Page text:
# Interval arithmetic in INTLAB

## Redefinition of the interval arithmetic

With Version 6 of INTLAB I redefined the interval arithmetic in INTLAB. Formerly, the empty set was represented by NaN. It turned out that a consistent definition of all interval operations avoiding NaN-results slows down EVERY interval operation in INTLAB. Therefore I choose to interpret a NaN-component as "no information".

Although infinity- or NaN-components are usually rare, taking care of them slows down simple operations by up to a factor 3. I found this hardly acceptable.

Most users won't recognize any change. I recommend to visit the demo "dintval" before continuing with this demo.

## Definition of interval arithmetic

If an interval component has value NaN, it does not mean that component empty but rather no information is available on that component. For example,

```     format compact short infsup
X = [ infsup(3,inf) ; infsup(-1,2) ; inf]
Y = 0./X
```
```intval X =
[    3.0000,       Inf]
[   -1.0000,    2.0000]
[       Inf,       Inf]
intval Y =
[    0.0000,    0.0000]
[       NaN,       NaN]
[    0.0000,    0.0000]
```

has one component "NaN" due to the division 0/0. Any operation with this component will result in a "NaN" component, such as

```     contains_0 = in(0,Y)
intersect( infsup(-1,4) , Y )
```
```contains_0 =
3×1 logical array
1
0
1
intval ans =
[    0.0000,    0.0000]
[       NaN,       NaN]
[    0.0000,    0.0000]
```

## Input out of range for real standard functions

If for real standard functions part of the input is out of range, the result of the corresponding component will be NaN:

```     intvalinit('RealStdFctsExcptnNaN')
X = [ infsup(-2,9) ; infsup(0,4) ]
Y = sqrt(X)
```
```===> Result NaN for real interval input out of range
intval X =
[   -2.0000,    9.0000]
[    0.0000,    4.0000]
intval Y =
[       NaN,       NaN]
[    0.0000,    2.0000]
```

## How to use the NaN-mode?

The default NaN-mode can be used without any precautions. If during the computation of a result all operations are well-defined, the computed result is a true inclusion of the correct result.

If during the computation the input of some operation was out-of-range, the computed result will be NaN. More precisely, the corresponding components will be NaN, as in

```     intvalinit('RealStdFctsExcptnNaN')
X = intval(-1:1)
Y = log(X)
```
```===> Result NaN for real interval input out of range
intval X =
[   -1.0000,   -1.0000] [    0.0000,    0.0000] [    1.0000,    1.0000]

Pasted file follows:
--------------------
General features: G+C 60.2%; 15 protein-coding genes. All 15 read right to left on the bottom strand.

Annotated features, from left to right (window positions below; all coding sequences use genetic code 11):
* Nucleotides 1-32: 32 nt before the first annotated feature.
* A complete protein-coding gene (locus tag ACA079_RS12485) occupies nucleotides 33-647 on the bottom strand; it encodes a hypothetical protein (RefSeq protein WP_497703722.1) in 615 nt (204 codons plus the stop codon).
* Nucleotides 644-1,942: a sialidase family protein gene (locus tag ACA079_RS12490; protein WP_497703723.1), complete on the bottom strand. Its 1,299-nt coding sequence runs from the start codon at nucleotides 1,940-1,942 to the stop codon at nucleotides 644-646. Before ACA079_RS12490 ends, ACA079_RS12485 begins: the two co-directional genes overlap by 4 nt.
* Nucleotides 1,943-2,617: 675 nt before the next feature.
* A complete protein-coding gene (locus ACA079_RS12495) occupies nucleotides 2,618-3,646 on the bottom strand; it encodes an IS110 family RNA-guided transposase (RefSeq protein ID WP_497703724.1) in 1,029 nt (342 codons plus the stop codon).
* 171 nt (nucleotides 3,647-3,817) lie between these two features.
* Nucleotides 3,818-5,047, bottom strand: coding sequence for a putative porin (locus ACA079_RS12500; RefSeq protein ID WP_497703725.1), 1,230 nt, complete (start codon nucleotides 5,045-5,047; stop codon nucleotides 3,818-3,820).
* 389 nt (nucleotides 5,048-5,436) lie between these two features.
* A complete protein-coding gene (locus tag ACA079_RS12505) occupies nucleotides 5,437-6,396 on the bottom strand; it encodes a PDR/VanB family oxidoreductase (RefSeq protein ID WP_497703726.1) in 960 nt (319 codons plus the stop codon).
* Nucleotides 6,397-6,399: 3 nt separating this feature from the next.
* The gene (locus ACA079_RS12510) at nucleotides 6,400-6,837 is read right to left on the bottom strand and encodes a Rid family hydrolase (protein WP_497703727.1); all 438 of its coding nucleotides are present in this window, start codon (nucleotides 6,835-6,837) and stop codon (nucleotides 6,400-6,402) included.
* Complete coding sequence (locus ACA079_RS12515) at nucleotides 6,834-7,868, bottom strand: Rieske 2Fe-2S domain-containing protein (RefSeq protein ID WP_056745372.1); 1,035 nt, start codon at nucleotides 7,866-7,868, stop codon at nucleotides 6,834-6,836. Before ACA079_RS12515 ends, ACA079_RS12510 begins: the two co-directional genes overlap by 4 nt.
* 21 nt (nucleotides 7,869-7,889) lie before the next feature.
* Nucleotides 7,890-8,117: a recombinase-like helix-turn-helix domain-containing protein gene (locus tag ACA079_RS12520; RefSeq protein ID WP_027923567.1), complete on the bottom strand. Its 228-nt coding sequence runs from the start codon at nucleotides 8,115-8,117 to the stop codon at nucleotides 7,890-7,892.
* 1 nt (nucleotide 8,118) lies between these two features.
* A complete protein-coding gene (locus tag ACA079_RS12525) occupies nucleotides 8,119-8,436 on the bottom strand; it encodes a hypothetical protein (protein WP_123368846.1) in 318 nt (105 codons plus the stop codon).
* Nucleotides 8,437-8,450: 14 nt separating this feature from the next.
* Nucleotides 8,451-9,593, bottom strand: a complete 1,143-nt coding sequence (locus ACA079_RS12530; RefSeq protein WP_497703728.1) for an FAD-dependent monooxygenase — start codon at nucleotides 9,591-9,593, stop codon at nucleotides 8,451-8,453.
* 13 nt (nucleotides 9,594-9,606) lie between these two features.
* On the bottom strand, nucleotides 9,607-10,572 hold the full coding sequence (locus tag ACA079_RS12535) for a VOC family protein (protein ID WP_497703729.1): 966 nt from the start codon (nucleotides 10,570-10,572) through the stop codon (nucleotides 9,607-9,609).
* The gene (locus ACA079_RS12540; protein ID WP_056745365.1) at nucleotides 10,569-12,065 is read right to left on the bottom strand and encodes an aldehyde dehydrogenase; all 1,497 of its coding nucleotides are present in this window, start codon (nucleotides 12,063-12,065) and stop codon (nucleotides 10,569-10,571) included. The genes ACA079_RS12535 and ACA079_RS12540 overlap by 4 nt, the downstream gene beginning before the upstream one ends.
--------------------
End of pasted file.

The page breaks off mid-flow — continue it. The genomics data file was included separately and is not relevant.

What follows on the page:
intval Y =
[       NaN,       NaN] [     - Inf,     - Inf] [    0.0000,    0.0000]
```

The real standard functions can be switched automatically to their complex pendant as follows:

```     intvalinit('RealStdFctsExcptnWarn')
X = [ infsup(2,3) infsup(-1,4) ]
```
```===> Complex interval stdfct used automatically for real interval input
out of range, but with warningintval X =
[    2.0000,    3.0000] [   -1.0000,    4.0000]
Warning: SQRT: Real interval input out of range changed to be complex
Warning: Complex Sqrt: Input interval intersects with branch cut
intval  =
<   1.5731 +  0.0000i,  0.1590> <   1.2247 +  0.0000i,  1.5812>
```

The warning may be suppressed using "intvalinit('RealStdFctsExcptnAuto')".

```     intvalinit('RealStdFctsExcptnAuto')
X = [ infsup(2,3) infsup(-1,4) ]
```
```===> Complex interval stdfct used automatically for real interval input
out of range (without warning)intval X =
[    2.0000,    3.0000] [   -1.0000,    4.0000]
Warning: Complex Sqrt: Input interval intersects with branch cut
intval  =
<   1.5731 +  0.0000i,  0.1590> <   1.2247 +  0.0000i,  1.5812>
```

And finally the message when changing the mode may be suppressed using "intvalinit('RealStdFctsExcptnAuto',0)".

```     intvalinit('RealStdFctsExcptnAuto',0)
X = [ infsup(2,3) infsup(-1,4) ]
```
```intval X =
[    2.0000,    3.0000] [   -1.0000,    4.0000]
Warning: Complex Sqrt: Input interval intersects with branch cut
intval  =
<   1.5731 +  0.0000i,  0.1590> <   1.2247 +  0.0000i,  1.5812>
```

## The empty set

There is no explicit representation of the empty set. This is a necessary compromise. Since NaN is interpreted as Not-an-Interval, another representation of the empty set would have been necessary, slowing down again EVERY operation.

However, the only operation in the NaN-mode, the result of which may be the empty set is intersection. However, numerous case distinctions in many programs would have been necessary to distinguish between NaN and the empty set - whatever the representation of the latter may be. All operations would be slowed down by that. Maybe that is not worth it.

Consider

```   A = infsup( [1 2;-2 3;0 2] , [2 3;1 4;3 5] )
res = intersect(A(:,1),A(:,2))
```
```intval A =
[    1.0000,    2.0000] [    2.0000,    3.0000]
[   -2.0000,    1.0000] [    3.0000,    4.0000]
[    0.0000,    3.0000] [    2.0000,    5.0000]
intval res =
[    2.0000,    2.0000]
[       NaN,       NaN]
[    2.0000,    3.0000]
```

How to decide that the intersection of A(2,1) and A(2,2) is truly empty and not the consequence of some NaN-component? This is solved as follows:

```   [e,res] = emptyintersect(A(:,1),A(:,2))
```
```e =
0
1
0
intval res =
[    2.0000,    2.0000]
[       NaN,       NaN]
[    2.0000,    3.0000]
```

Now e(2)=1 indicates that indeed the intersection is empty; a zero component in e corresponds to non-empty intersection.

## Enjoy INTLAB

INTLAB was designed and written by S.M. Rump, head of the Institute for Reliable Computing, Hamburg University of Technology. Suggestions are always welcome to rump (at) tuhh.de

```   intlablogo(35)
```